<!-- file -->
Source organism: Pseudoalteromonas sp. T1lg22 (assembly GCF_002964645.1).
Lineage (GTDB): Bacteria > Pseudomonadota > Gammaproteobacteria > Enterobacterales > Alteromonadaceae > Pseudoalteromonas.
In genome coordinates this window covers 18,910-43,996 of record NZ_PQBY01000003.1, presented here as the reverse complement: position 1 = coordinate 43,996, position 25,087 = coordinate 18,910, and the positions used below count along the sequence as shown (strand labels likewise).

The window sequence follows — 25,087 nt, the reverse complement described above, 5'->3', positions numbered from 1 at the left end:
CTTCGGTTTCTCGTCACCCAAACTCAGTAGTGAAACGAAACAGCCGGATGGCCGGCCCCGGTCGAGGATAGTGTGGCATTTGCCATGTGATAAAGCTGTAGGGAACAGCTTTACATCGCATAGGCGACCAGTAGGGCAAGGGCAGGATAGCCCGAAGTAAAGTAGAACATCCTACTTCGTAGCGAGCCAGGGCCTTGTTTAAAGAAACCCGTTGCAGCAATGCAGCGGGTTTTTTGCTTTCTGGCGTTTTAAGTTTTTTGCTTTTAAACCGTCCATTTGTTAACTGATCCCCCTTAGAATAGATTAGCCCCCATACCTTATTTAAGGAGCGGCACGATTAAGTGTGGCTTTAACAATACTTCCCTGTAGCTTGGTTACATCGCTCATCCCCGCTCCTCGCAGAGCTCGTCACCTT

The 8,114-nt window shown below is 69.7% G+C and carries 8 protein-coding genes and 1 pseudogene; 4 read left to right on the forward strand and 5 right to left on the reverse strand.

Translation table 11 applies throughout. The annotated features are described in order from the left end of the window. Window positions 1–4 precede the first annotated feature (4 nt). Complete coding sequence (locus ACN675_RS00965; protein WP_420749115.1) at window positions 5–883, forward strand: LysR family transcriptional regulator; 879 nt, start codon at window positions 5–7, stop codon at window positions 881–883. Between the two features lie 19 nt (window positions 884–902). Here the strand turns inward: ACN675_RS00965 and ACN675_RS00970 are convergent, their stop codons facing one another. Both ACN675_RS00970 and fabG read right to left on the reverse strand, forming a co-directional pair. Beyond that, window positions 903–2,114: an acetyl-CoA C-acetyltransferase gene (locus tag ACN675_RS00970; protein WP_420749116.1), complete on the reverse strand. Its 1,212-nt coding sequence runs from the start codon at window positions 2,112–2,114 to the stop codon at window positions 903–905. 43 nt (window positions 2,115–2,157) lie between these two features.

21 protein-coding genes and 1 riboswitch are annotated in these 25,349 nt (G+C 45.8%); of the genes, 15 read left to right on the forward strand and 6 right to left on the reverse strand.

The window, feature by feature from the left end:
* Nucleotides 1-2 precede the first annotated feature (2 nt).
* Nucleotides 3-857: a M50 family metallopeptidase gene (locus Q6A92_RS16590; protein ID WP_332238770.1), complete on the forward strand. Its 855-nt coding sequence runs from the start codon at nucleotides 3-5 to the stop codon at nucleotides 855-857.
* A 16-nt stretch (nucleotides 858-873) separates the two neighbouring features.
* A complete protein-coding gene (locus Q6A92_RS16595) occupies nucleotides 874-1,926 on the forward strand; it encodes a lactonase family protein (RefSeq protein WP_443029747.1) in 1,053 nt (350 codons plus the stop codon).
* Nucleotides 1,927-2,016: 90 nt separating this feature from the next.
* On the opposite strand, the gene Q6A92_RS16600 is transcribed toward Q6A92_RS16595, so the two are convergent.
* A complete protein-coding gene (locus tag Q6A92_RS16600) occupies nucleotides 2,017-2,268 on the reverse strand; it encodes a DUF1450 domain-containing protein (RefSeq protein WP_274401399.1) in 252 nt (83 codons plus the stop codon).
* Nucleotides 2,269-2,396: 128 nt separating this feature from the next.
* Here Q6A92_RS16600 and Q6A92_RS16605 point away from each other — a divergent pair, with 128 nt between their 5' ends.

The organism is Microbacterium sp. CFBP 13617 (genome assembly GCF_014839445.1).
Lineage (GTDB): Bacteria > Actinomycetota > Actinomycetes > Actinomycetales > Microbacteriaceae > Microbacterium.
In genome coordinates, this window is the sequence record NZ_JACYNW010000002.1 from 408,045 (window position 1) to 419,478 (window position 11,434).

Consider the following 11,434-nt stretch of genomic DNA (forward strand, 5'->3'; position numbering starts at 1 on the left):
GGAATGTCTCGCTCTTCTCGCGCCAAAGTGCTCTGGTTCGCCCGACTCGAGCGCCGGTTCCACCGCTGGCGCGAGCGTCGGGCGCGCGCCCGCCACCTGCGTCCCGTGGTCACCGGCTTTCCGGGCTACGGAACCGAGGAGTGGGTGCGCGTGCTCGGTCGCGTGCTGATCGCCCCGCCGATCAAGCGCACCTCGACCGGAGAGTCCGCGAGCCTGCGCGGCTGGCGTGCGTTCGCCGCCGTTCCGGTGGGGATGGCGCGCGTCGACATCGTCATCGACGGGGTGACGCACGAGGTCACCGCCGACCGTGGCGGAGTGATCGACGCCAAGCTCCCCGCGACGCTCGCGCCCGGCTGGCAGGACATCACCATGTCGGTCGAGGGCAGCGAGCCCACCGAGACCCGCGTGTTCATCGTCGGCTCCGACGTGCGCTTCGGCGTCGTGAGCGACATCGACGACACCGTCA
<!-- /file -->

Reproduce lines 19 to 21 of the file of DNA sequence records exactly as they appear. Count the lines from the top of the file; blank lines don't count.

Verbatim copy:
The organism is Microbacterium sp. CFBP 13617 (genome assembly GCF_014839445.1).
Lineage (GTDB): Bacteria > Actinomycetota > Actinomycetes > Actinomycetales > Microbacteriaceae > Microbacterium.
In genome coordinates, this window is the sequence record NZ_JACYNW010000002.1 from 408,045 (window position 1) to 419,478 (window position 11,434).